I know it wasn’t your intention, but just to clarify, this makes it seem as if these three are of similar quality. However, Telegram is miles ahead of WhatsApp.

                            1. 2

                              Signal being slightly worse as the author does not want it to be packaged for fdroid

                              This is pretty valid though. F-droid’s whole build process is really strange. It also isn’t built with security in mind.

                            1. 1

                              The software support is the biggest reason. iPhones get years of security and feature updates. I can’t think of any Android phone that gets updates as long as an iPhone 6S.

                              Neither of those platforms offer real user ‘repair’ of the software so the comparison is not a useful one here. You might argue that you can more easily write software for your android phone than an iphone, or that it is possible even to create your own version of android or install one from someone else. The reality however is that this is hard and complicated. It is definitely not an option that the average consumer has available. For most people android is exactly as much of a walled garden as ios. I am a programmer but when I tried getting an operating system I had control over on a samsung years back I gave up in frustration after hours of failures. I also soft bricked it because of vendor lock-in measures.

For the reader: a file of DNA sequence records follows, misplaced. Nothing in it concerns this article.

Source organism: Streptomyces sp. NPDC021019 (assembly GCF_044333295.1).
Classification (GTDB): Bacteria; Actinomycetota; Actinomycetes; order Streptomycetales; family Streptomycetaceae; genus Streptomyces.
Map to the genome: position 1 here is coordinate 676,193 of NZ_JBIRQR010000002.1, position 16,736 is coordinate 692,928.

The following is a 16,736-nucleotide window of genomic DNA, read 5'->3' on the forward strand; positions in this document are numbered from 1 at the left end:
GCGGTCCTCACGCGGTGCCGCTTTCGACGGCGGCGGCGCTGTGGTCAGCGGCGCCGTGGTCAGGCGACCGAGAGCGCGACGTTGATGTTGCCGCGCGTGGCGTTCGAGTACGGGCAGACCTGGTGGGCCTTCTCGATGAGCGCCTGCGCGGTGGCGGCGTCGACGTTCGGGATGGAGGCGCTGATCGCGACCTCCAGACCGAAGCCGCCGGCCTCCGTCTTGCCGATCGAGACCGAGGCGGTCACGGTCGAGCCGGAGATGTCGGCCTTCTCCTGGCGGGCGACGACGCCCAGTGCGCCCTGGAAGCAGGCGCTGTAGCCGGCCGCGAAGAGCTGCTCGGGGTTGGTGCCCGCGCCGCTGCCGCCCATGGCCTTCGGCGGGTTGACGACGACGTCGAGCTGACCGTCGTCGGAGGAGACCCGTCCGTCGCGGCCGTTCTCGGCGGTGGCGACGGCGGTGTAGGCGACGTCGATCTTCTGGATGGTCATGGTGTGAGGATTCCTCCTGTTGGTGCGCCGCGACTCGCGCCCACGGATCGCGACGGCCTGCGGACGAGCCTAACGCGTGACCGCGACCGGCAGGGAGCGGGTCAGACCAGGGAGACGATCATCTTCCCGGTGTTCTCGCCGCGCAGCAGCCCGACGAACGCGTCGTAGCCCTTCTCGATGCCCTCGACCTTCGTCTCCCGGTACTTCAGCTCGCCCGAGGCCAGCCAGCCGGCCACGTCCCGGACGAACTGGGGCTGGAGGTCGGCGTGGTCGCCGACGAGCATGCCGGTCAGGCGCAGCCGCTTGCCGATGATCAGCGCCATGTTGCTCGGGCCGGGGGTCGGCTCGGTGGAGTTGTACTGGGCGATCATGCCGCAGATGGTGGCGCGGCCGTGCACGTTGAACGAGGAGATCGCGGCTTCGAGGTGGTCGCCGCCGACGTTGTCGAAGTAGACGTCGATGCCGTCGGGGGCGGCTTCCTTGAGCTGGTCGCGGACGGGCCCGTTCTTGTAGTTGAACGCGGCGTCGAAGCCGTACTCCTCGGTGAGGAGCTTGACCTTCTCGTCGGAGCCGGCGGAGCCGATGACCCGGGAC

Compare this with an actual right to repair phone, such as the pine phone. I got one to test it out and although I would not recommend it to my parents, I was able to flash the os and try out a bunch of different distros. I think I could even teach my parents to flash a pine phone, I just don’t think that is something they want to do. I can use ubuntu, debian, arch, just to name some big ones. I am not afraid that there will no longer be a supported OS for my phone in 10 years. I might not have the newest developments but the archived images will still work and the full functionality the phone currently has it will have until it falls apart. Also I can write my own software for it as trivially as making a .py file.